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Twentieth-Century Climate Change in Iceland
Reference
Hanna, H., Jónsson, T. and Box, J.E.  2004.  An analysis of Icelandic climate since the nineteenth century.  International Journal of Climatology 24: 1193-1210.

What was done
The authors analyzed several climatic variables over the past century in Iceland, including air pressure, temperature, precipitation and sunshine data, in an effort to determine if there is "possible evidence of recent climatic changes" in that cold island nation.

What was learned
For the period 1923-2002, no trend was found in either annual or monthly sunshine data.  Similar results were reported for annual and monthly pressure data, which exhibited semi-decadal oscillations throughout the 1820-2002 period but no significant upward or downward trend.  Precipitation, on the other hand, appears to have increased slightly, although the authors question the veracity of the trend, citing a number of biases that have potentially corrupted the data base.

With respect to temperature, the authors indicate that, of the handful of locations they examined for this variable, all stations experienced a net warming since the mid-1800s.  The warming, however, was not linear over the entire time period.  Rather, temperatures rose from their coldest levels in the mid-1800s to their warmest levels in the 1930s, whereupon they remained fairly constant for approximately three decades.  Then came a period of rapid cooling, which ultimately gave way to the warming of the 1980s and 90s.  However, it is important to note that the warming of the past two decades has not resulted in temperatures rising above those observed in the 1930s.  In this point the authors are particularly clear, stating emphatically that "the 1990s was definitely not the warmest decade of the 20th century in Iceland, in contrast to the Northern Hemisphere land average."  In fact, a linear trend fit to the post-1930 data would actually indicate an overall temperature decrease since that time.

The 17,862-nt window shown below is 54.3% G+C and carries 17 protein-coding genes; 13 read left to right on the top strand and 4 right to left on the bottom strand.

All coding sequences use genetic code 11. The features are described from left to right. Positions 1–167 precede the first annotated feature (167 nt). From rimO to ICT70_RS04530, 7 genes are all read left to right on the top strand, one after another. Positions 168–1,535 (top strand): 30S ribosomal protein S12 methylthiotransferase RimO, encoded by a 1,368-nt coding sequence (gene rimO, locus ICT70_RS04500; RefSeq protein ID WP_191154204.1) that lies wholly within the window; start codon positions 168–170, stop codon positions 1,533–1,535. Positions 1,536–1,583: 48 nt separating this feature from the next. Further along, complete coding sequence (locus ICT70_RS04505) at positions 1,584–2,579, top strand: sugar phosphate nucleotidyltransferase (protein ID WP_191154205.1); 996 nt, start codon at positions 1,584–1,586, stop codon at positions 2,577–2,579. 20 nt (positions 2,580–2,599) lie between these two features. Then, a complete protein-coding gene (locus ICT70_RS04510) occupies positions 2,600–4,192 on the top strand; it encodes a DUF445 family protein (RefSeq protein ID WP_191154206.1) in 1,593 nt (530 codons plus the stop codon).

As for what may be responsible for the various trends evident in the data, Hanna et al. note the likely influence of the sun on temperature and pressure values in consequence of their finding a significant correlation between 11-year running temperature means and sunspot numbers, plus the presence of a 12-year peak in their spectral analysis of the pressure data, which they say is "suggestive of solar activity."

What it means
It is readily apparent from the data presented in this study that Iceland has not experienced any unprecedented warming in the latter part of the 20th century.  This finding must come as more bad news to the world's climate alarmists, whose claim of unprecedented CO2-induced global warmth in the 1990s continues to wilt away, one location at a time.


Reviewed 3 November 2004